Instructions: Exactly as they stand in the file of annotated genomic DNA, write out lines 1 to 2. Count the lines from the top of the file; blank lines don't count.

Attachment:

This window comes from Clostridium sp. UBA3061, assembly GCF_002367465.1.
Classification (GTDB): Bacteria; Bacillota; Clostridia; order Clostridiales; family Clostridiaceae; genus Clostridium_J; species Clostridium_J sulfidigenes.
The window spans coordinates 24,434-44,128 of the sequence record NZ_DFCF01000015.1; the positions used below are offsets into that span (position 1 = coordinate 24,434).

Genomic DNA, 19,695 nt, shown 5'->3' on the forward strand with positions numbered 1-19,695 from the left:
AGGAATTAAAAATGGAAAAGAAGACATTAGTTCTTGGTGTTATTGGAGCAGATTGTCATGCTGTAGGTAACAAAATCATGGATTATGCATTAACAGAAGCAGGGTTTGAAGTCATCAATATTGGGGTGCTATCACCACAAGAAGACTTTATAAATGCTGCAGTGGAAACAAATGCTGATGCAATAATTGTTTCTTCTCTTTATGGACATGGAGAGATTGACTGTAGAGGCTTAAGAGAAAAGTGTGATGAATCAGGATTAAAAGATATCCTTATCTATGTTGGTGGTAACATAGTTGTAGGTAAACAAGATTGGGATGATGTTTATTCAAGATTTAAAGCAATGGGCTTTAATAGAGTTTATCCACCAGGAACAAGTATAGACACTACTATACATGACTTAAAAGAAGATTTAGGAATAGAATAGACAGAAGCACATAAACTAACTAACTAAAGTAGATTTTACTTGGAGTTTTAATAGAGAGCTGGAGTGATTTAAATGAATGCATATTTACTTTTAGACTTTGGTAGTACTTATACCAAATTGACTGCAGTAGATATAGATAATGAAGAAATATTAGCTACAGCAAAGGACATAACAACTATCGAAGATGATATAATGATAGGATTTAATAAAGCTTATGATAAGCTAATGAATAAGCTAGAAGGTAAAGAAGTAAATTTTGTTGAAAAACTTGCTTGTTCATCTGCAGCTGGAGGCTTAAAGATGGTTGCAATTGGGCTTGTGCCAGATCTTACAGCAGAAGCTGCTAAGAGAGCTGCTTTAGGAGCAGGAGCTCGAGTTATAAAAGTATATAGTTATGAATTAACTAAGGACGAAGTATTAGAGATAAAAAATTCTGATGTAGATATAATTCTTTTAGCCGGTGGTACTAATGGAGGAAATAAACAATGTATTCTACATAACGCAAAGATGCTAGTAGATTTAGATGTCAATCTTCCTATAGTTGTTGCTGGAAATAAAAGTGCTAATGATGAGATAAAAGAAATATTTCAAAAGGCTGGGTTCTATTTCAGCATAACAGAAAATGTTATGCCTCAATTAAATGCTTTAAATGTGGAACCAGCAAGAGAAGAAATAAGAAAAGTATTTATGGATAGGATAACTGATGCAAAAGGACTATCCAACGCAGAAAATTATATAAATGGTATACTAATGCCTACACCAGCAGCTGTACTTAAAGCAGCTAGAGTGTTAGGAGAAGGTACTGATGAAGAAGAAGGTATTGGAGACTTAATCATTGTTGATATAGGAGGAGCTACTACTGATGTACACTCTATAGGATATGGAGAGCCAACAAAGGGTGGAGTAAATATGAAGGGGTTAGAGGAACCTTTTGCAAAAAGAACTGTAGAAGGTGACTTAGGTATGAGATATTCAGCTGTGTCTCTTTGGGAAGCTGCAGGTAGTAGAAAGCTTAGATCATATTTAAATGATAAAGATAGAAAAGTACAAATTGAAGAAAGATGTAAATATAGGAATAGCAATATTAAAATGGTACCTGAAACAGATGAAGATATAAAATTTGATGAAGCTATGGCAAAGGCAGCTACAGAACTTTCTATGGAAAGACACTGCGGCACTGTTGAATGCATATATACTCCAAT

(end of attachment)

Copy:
This window comes from Clostridium sp. UBA3061, assembly GCF_002367465.1.
Classification (GTDB): Bacteria; Bacillota; Clostridia; order Clostridiales; family Clostridiaceae; genus Clostridium_J; species Clostridium_J sulfidigenes.